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How can food promote wound healing? – Prevention

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Diet plays an essential role in the healing process of a wound. It is therefore necessary to adopt good nutritional habits, especially if you are about to undergo surgery. Explanations.

We often ignore it, but it is important to eat well to heal well. According to the Annual Statistics of Health Institutions (SAE), there were in France, in 2016, just over 8.5 million surgical acts in France. And who says scalpel, says wound and healing. A weakened, malnourished or exhausted organism does not offer ideal conditions for recovery after the aggression of the surgical procedure or in the treatment of chronic wounds.

“Scarring is a long and complex process allowing a wound to close naturally thanks to the regenerative power of the body’s tissue cells, explains Dr. Corinne Chicheportiche-Ayache, nutritionist in Paris. This healing ability can be undermined by an infection, certain diseases, such as diabetes, but also by malnutrition, or even undernutrition. »

Malnutrition and undernutrition: threats to skin healing

According to the High Authority for Health (HAS), undernutrition affects nearly 3 million French people. “As a general rule, an adolescent or an adult without any particular pathology and provided with a sufficiently balanced diet heals correctly, indicates Dr. Chicheportiche-Ayache. On the other hand, we observe that healing becomes more complex for people over 60 who tend to neglect their diet for multiple reasons related, for example, to a depressive state, a feeling of isolation or loneliness, exhaustion caused by an illness, dental problems, etc. »

In fact, many elderly people start to eat little or inappropriately, especially during the evening meal. “Now, the cellular repairs of the skin, very important for good healing, occur mainly at night “, emphasizes Dr. Nina Roos, dermatologist in Paris.

Take care of your collagen

Collagen is the supporting tissue of the skin. Our body makes collagen naturally until the age of 30. But with advancing age, its production will decrease, making the skin thinner and therefore less resistant to attacks.

However, time is not the only enemy of collagen. “A diet that is too rich and too sweet can accelerate its degradation by causing the so-called Maillard reaction. This is a chemical reaction which, when ingested sugars come into contact with collagen, leads to permanent stiffening of the collagen fibers and therefore greater difficulty in healing,” warns Dr. Roos.

“Beyond age and particular situations, we must not forget either that we are not all equal in terms of healing since there are skins that heal more or less well, insists Dr. Chicheportiche-Ayache. While it is obvious that we should not overestimate the role of diet in the healing process, it nevertheless remains one of the few modifiable factors on which we can play by appropriate behavior. »

What are the foods to favor for better healing?

Animal and vegetable proteins in good quantities

All studies have shown thata high-protein diet, such as the pulse diet*, improved, among other things, the healing of severe burns. Animal protein is found in meats, seafood and eggs. Pulses, whole grains and tofu are excellent sources of vegetable protein.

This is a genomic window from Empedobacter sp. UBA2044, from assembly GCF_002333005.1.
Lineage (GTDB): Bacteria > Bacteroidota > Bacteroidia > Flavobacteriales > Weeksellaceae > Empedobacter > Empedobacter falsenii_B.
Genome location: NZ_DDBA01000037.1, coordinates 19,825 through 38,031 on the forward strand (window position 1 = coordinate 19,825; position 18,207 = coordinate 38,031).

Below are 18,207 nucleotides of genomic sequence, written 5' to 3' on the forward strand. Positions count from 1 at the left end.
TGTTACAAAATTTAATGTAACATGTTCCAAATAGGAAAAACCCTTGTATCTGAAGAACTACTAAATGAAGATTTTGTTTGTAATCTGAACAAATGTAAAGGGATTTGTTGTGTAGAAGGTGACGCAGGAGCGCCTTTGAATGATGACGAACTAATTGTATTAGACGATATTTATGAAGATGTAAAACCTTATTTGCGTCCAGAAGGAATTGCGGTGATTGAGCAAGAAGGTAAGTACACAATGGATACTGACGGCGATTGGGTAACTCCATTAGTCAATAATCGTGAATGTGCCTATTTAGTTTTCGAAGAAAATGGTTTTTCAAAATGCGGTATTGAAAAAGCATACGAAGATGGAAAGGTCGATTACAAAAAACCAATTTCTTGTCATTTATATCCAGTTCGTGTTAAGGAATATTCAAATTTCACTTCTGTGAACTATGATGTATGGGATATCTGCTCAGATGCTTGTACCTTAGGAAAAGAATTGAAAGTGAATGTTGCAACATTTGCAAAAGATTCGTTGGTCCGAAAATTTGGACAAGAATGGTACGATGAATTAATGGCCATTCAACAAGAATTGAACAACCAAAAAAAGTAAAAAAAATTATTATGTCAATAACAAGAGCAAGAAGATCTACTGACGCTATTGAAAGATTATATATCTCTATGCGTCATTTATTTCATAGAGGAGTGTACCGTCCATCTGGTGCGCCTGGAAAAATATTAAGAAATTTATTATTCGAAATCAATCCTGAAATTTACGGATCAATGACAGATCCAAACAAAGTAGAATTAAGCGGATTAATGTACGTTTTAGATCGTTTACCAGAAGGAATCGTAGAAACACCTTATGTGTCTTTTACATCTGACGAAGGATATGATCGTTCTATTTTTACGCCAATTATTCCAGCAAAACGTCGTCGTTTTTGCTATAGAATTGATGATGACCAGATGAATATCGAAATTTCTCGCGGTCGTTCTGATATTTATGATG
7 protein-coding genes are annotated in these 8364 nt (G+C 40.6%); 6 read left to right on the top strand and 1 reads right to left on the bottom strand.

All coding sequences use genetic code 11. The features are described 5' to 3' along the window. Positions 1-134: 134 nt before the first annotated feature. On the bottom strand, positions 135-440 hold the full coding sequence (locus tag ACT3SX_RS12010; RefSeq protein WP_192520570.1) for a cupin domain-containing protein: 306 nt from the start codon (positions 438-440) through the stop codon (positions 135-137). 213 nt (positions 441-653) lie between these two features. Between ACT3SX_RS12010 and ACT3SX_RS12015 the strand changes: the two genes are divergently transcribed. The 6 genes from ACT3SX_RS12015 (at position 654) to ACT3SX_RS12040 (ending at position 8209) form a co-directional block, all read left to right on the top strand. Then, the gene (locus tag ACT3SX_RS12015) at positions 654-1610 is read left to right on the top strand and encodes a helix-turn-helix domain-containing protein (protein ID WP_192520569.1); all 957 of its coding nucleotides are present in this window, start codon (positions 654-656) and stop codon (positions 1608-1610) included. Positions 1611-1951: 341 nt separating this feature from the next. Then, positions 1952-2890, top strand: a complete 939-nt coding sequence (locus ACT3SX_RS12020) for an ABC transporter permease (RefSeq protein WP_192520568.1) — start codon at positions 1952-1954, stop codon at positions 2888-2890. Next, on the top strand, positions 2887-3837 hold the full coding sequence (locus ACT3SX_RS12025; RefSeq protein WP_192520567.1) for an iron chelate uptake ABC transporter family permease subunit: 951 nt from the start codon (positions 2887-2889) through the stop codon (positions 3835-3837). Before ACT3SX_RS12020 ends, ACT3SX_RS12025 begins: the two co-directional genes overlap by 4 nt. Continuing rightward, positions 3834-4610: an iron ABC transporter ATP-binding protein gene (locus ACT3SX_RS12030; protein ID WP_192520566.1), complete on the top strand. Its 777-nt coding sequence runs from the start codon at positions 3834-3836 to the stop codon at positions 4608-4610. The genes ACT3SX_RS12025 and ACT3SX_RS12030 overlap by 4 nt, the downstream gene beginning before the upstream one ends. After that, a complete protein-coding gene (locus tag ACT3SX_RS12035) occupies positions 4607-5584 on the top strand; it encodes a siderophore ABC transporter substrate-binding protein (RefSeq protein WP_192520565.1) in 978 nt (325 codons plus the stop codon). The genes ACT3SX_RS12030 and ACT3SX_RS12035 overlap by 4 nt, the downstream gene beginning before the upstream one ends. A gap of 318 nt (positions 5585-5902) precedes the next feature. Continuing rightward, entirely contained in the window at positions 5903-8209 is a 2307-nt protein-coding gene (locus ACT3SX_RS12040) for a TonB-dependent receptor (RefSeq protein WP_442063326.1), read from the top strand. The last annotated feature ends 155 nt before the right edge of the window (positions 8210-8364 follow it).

The essential vitamin C

The occurrence of an infection is a major risk during healing. Vitamin C helps to stimulate immune defense mechanisms to avoid this risk. In addition, it plays a fundamental role in the production of collagen. Fruits, and especially citrus fruits, are full of vitamin C, but it is also found in vegetables. For example, peppers, spinach, or even parsley, which is too often forgotten, have very good levels of vitamin C.

The National Health Nutrition Program (PNNS) recommends consume 3 to 4 fresh fruits and a portion of vegetables every day.

The support of good lipids

Omega-3s are good “essential” fats, which means that our body cannot make them on its own. They help improve wound healing and reduce inflammation.

There are two types: those from animal sourcessuch as fatty fish (sardines, salmon, mackerel, etc.), those from plant sources, such as vegetable oils (walnut, flax or rapeseed). It is recommended to have two meals of fish, preferably fatty, per week.

Three non-negligible trace elements as reinforcement

Trace elements are substances present in very small quantities in nutrients. They are necessary for the proper functioning of the body. Zinc helps strengthen the immune system and activates wound healing. The foods richest in zinc are seafood, offal, dairy products and, in particular, cooked pressed cheeses (comté, gruyère, etc.). But also pumpkin seeds, nuts (almonds, hazelnuts, etc.), pulses and eggs.

Iron, by fighting against anemia which lengthens healing times, accelerates wound repair. It is found in oysters, offal, fish, pulses.

Finally, copper also has good potential in healing processes. The foods richest in copper are calf’s liver, shellfish and oysters, but also nuts, dark chocolate, pulses, potatoes and fruit.

* The pulsed diet is used in particular in hospitals to compensate for the deficiencies of malnourished people. It consists of consuming at least 80% of protein during lunch and evening meals (i.e. between 40 and 50 protein per meal).

What is the difference between malnutrition and undernutrition?

Malnutrition is the direct consequence of a poor diet linked to deficiencies, excesses or imbalances in a person’s energy and/or nutritional intake.

Malnutrition occurs when you do not eat enough in relation to your needs, sometimes even without realizing it. We lose weight, muscle and strength.

  • Photo credit: Getty Images
Article author

Sandrine Letellier

journalist specializing in health topics (prevention, care and treatment, innovation, environment, etc.).